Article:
Smoking can increase the risk of type 1 diabetes
Adult smoking appears to increase the risk of adult-onset type 1 diabetes, with stronger effects in those with a family history of diabetes, highlighting the importance of investigating modifiable risk factors for adult-onset type 1 diabetes.
A recently published study by researchers at the Institute of Environmental Health, Karolinska Institutet, shows that exposure to maternal smoking during pregnancy may reduce the risk of developing type 1 diabetes in childhood, but not in adulthood. In contrast, there was evidence that adult smoking may increase the risk of adult-onset type 1 diabetes.
The study used data from Swedish nationwide registers and prospectively analysed the incidence of type 1 diabetes in relation to maternal smoking during pregnancy and adult smoking. For the analysis of maternal smoking, the study included a total of 3,170,386 individuals, of whom there were 18,745 cases of type 1 diabetes. In the case of adult smoking, 1,608,291 people were included, with 1,274 cases of type 1 diabetes.
The results showed that prenatal exposure to smoking was associated with a lower incidence of type 1 diabetes in childhood and young adulthood, especially in the 20-24 age group. The hazard ratio (HR) for this age group was 0.76. However, this protective effect was not observed in older people. However, the HR associated with adult smoking was estimated to be 1.14 overall, suggesting an increased risk. Notably, this risk was even more obvious in those with a family history of diabetes, where the HR was 1.34.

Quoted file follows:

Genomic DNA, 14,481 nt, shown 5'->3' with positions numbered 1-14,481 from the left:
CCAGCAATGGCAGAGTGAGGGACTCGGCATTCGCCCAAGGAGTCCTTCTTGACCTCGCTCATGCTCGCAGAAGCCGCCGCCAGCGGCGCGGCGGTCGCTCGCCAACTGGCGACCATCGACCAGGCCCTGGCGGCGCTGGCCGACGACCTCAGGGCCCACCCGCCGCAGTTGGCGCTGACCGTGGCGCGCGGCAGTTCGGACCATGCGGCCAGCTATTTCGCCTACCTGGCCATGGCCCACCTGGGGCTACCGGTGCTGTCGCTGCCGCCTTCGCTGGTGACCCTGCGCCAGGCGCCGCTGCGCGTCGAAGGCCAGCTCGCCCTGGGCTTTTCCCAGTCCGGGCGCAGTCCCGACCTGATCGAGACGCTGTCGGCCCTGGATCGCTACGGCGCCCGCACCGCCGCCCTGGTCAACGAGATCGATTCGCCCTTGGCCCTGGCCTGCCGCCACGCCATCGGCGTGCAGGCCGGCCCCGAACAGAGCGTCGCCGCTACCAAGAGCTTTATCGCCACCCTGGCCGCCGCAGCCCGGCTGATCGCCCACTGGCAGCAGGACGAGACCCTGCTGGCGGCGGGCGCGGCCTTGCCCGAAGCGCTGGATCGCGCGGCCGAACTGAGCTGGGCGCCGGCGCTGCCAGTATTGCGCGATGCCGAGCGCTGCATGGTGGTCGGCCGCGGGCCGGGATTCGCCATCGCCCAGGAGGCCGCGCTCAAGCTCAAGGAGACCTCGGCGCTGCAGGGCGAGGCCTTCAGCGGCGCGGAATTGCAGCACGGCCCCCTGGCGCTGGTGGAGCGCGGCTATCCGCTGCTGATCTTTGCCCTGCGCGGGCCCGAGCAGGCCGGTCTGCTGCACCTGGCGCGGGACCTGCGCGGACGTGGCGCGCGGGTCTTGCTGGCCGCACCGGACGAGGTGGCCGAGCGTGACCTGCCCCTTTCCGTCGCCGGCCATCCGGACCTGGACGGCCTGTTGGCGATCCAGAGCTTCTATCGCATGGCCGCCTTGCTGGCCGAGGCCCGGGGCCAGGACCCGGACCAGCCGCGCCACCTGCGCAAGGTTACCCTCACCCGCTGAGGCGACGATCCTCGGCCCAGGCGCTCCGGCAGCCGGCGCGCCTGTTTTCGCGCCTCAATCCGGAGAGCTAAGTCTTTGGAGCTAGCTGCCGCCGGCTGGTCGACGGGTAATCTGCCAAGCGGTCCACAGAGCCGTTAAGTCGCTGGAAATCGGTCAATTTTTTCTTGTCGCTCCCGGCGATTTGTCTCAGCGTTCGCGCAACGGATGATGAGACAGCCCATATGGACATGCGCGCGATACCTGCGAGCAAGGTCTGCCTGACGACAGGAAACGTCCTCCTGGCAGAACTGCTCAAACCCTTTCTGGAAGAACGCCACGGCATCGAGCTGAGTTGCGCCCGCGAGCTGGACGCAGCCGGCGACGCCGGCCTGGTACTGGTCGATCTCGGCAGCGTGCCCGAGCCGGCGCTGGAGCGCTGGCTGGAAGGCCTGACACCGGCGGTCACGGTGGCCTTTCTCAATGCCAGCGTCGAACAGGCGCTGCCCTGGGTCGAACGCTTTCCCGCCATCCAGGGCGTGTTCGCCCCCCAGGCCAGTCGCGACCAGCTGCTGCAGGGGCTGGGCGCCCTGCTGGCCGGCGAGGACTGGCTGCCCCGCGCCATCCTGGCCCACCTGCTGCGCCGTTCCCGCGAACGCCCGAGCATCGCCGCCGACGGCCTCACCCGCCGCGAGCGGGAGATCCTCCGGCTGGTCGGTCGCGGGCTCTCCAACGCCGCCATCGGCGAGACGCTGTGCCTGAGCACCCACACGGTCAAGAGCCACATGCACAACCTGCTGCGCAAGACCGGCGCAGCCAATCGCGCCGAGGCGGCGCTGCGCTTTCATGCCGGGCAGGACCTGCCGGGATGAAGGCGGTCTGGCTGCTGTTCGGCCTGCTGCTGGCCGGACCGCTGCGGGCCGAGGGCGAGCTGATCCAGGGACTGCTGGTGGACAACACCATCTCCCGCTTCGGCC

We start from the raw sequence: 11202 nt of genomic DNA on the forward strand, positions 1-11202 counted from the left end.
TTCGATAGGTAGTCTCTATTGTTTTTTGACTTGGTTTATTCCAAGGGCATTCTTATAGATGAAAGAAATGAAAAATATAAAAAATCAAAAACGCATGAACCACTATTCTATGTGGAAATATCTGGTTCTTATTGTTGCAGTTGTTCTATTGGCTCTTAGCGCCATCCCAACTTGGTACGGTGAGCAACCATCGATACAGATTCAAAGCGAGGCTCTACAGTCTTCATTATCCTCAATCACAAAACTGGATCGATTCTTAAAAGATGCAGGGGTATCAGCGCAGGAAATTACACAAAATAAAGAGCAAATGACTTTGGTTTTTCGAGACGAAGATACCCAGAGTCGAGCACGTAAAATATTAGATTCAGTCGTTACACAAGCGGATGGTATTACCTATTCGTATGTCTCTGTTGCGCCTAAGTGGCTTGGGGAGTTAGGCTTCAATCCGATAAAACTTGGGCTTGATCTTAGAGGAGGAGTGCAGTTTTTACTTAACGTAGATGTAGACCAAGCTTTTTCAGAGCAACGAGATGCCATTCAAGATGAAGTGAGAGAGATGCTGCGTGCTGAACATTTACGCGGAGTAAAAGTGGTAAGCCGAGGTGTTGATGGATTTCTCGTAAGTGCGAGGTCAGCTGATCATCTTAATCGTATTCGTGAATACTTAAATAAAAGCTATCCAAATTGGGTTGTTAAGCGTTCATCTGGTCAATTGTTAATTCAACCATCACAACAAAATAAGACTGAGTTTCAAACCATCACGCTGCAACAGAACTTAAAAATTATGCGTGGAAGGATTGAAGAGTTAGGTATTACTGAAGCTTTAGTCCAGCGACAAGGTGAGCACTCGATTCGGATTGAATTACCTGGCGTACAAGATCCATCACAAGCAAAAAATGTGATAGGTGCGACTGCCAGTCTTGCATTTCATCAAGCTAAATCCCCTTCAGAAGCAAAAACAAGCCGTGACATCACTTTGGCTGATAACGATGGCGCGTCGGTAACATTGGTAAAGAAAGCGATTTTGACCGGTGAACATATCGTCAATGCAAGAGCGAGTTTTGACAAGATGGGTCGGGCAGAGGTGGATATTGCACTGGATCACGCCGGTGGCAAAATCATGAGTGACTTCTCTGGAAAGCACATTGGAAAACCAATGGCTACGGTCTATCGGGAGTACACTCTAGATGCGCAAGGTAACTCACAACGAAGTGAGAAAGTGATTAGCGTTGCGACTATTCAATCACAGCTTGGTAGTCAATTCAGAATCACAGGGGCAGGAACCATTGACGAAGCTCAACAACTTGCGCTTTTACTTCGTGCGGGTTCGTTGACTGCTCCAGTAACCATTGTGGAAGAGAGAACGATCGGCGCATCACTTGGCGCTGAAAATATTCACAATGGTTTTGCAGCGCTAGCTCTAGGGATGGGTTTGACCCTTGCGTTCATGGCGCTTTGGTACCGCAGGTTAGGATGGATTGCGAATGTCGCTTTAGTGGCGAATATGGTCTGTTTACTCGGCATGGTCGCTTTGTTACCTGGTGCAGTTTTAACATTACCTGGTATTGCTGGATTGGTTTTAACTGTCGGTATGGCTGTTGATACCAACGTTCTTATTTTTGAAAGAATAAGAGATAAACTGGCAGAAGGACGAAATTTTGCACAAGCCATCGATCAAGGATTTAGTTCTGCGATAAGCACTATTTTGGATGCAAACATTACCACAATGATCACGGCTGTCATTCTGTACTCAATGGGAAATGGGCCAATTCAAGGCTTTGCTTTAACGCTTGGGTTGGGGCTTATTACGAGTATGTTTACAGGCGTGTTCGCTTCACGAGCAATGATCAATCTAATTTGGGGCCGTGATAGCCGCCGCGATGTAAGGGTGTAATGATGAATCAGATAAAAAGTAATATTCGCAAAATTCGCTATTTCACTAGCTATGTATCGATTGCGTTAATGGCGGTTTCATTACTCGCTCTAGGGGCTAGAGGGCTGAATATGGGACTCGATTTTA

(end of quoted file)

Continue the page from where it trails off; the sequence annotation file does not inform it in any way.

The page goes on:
The authors discuss that these findings are consistent with observations in persons with LADA (latent autoimmune diabetes in adults) where smoking was associated with a 30% higher risk. Further, they speculate that the proposed mechanisms include the adverse effects of smoking on insulin sensitivity, which may accelerate the autoimmune process in type 1 diabetes.
These findings provide insights into the origins of type 1 diabetes and highlight the importance of the foetal developmental period. In addition, the study emphasizes the importance of studying adult-onset type 1 diabetes, as it is more common in adults than previously thought, with an estimated median age of diagnosis of 29 years.
First author of the recently published article is Yuxia Wei from the ESTRID group.
Prenatal and adult exposure to smoking and incidence of type 1 diabetes in children and adults-a nationwide cohort study with a family-based design.
Wei Y, Edstorp J, Feychting M, Andersson T, Carlsson S
Lancet Reg Health Eur 2024 Jan;36():100775